Linda Brenckle, MS, RD, PMP
Ms. Brenckle is the Research Project Director for the Program In Support of Moms (PRISM) research study at the University of Massachusetts Medical School. She has also been a Clinical Engagement Specialist for the Provider-Based Sampling study and a Program Director for the Parental Mental Health study, both sub-studies of the NIH-funded National Children’s Study. Her research interests include maternal and child health and community-based intervention research.
Robin Clark, PhD
Dr. Clark is Professor of Family Medicine and Community Health, and Quantitative Health Sciences at the University of Massachusetts Medical School and a faculty member in the Graduate School of Biomedical Sciences. He specializes in the economic evaluation of health care interventions and policies. His current work focuses on efforts to manage costs and improve the quality and effectiveness of care, with a particular focus on high-cost underserved populations.
Karen Clements, ScD
Dr. Clements is an Assistant Professor in the Department of Quantitative Sciences and Senior Project Director in the Research and Evaluation Unit at the Center for Health Policy and Research. She is a psychiatric epidemiologist with over 10 years’ experience conducting health services and health economics and outcomes research. Dr. Clements has led or participated in multiple federally funded projects that used linked administrative data to examine maternal and infant outcomes, healthcare utilization, and Early Intervention program participation.
Sarah L. Goff, MD
Dr. Goff is dual boarded pediatrician-internist and health services researcher at the University of Massachusetts Medical School-Baystate. Her research centers on maternal-child health care quality, and emphasizes health care disparities, shared decision-making, and translation of evidence-based guidelines into practice. Dr. Goff uses both quantitative and qualitative methods to address issues of health care quality for women and children, and is interdisciplinary in her collaborations with natural and social scientists as well as community partners.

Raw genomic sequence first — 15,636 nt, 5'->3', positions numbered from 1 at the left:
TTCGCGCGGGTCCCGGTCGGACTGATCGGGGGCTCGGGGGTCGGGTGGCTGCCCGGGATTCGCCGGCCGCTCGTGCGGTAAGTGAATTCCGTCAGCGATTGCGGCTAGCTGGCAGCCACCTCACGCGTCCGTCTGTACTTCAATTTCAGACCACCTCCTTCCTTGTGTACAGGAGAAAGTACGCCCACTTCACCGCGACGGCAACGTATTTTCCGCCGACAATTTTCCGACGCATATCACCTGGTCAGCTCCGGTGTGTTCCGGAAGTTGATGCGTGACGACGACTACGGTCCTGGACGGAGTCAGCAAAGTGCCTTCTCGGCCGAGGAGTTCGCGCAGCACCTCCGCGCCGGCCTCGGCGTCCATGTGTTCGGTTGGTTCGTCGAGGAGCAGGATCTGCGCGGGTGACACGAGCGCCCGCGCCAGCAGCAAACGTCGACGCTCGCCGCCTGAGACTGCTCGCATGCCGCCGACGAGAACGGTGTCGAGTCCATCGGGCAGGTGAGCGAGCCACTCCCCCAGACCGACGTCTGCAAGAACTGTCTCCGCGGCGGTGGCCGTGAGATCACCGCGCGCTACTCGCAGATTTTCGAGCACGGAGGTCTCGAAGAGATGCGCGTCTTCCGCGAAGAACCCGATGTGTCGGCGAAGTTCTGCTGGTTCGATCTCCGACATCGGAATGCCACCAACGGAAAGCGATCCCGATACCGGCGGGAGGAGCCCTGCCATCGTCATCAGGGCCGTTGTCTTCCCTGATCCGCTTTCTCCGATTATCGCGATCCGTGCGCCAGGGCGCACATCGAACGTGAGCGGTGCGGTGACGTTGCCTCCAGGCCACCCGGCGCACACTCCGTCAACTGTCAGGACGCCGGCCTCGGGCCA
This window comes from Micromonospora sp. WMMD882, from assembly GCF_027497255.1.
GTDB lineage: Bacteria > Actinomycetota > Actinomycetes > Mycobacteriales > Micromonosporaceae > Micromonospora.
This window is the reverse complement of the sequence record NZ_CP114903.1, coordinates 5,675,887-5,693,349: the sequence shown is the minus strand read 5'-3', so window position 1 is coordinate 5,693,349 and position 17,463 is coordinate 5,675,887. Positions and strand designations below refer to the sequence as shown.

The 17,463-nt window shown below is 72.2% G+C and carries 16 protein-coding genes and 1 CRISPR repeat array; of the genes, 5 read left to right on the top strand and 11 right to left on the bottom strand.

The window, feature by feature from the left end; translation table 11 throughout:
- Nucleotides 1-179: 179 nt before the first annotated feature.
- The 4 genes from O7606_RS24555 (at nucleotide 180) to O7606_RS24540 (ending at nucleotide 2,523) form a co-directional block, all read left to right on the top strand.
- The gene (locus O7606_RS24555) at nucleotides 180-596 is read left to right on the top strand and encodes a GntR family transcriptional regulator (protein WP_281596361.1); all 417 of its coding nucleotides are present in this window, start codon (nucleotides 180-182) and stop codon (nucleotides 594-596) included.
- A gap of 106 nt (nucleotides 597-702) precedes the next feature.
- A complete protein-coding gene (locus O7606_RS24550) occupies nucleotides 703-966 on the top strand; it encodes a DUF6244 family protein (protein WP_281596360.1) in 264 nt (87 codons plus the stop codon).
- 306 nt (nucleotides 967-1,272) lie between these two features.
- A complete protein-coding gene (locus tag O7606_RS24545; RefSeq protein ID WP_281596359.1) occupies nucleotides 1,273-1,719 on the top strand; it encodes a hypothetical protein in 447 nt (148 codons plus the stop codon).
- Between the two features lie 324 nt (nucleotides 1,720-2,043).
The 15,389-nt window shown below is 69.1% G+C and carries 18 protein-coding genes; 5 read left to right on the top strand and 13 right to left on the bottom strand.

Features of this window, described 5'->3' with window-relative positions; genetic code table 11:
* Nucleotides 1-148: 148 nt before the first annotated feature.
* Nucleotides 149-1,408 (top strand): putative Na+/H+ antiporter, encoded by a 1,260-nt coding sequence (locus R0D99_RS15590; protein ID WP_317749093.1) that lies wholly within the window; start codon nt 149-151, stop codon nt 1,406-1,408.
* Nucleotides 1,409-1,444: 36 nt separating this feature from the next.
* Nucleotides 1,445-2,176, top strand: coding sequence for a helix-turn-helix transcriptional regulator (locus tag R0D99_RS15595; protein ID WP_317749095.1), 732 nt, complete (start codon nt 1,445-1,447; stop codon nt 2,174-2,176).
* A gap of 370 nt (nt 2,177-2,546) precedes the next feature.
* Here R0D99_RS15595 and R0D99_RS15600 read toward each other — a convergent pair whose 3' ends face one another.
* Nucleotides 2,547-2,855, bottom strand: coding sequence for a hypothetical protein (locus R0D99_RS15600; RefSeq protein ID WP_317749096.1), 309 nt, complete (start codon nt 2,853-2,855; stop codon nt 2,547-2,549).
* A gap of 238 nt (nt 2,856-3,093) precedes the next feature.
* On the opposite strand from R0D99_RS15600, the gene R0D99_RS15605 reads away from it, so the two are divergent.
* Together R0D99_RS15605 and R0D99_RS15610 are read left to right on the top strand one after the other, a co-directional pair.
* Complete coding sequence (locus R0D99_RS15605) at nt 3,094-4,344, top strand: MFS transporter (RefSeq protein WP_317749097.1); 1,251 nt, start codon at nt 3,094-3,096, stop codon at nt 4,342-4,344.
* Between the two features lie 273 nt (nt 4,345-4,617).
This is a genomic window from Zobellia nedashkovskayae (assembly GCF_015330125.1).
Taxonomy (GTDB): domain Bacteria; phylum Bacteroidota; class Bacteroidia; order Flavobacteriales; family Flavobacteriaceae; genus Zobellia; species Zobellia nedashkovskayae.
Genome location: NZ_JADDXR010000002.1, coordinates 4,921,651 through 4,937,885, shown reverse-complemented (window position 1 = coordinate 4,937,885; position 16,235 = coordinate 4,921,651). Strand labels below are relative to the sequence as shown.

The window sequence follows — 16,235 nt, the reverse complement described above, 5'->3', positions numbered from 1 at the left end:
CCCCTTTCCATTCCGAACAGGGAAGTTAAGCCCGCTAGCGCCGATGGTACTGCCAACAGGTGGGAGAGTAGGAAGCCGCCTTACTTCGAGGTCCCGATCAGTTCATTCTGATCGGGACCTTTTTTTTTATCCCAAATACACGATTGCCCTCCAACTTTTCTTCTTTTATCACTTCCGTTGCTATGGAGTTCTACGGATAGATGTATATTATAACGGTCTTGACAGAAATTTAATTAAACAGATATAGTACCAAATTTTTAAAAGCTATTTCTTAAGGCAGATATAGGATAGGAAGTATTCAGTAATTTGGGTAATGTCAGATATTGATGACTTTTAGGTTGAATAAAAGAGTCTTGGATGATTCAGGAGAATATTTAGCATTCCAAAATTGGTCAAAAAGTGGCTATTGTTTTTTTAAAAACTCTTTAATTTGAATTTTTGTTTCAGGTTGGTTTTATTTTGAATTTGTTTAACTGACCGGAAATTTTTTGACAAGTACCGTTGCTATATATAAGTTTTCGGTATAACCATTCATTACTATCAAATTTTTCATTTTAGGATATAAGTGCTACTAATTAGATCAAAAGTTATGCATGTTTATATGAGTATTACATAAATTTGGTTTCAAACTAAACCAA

Sharina Person, PhD
Dr. Sharina Person is an Associate Professor of Quantitative Health Sciences at the University of Massachusetts Medical School. She has extensive experience in research grant development, all aspects of statistical analysis, as well as study design and analysis particularly in large-scale collaborative research studies. During her career she has developed a research interest in health equity and examining the health status of immigrant and non-US populations.
Padma Sankaran, MA
Ms. Sankaran is a Research Coordinator II at the Systems and Psychosocial Advances Research Center at the University of Massachusetts Medical School. Her research interests include clinical and community based mental health, ethics and regulatory affairs, and alternative therapeutic interventions. Ms. Sankaran is part of the PRogram In Support of Moms (PRISM) study team, a CDC-funded cluster randomized controlled trial exploring collaborative care strategies to best support obstetric providers and perinatal women around issues of maternal mental health.
Kelly S. Wolf Craig
Kelly S. Wolf Craig, PhD, is a psychologist and clinical researcher at the University of Massachusetts (UMass) Medical Center. She completed her graduate work at Gallaudet University, where she studied the influence of Deaf identity on body image and eating disorders. At UMass, she provides individual psychotherapy to Deaf and hearing clients who come from all walks of life and are working toward improved mental health and creating their best life! She is one of the recipients of a Pilot Project Program awarded by the UMass Center for Clinical & Translational Science, where she and a team of Deaf and hearing clinicians and community members are developing an American Sign Language translation of the Edinburgh Postnatal Depression Scale.
Jamie Belsito, BA
Ms. Belsito is a Commissioner on the Ellen Story Special Commission on Postpartum Depression for the Commonwealth of Massachusetts and the former Advocacy Chair for the National Coalition for Maternal Mental Health. She is a subject matter expert in maternal mental health policies on a state and federal level, and brings her expertise to the Massachusetts Statehouse and Capitol Hill to seek better maternal mental health policies for pregnant and new moms.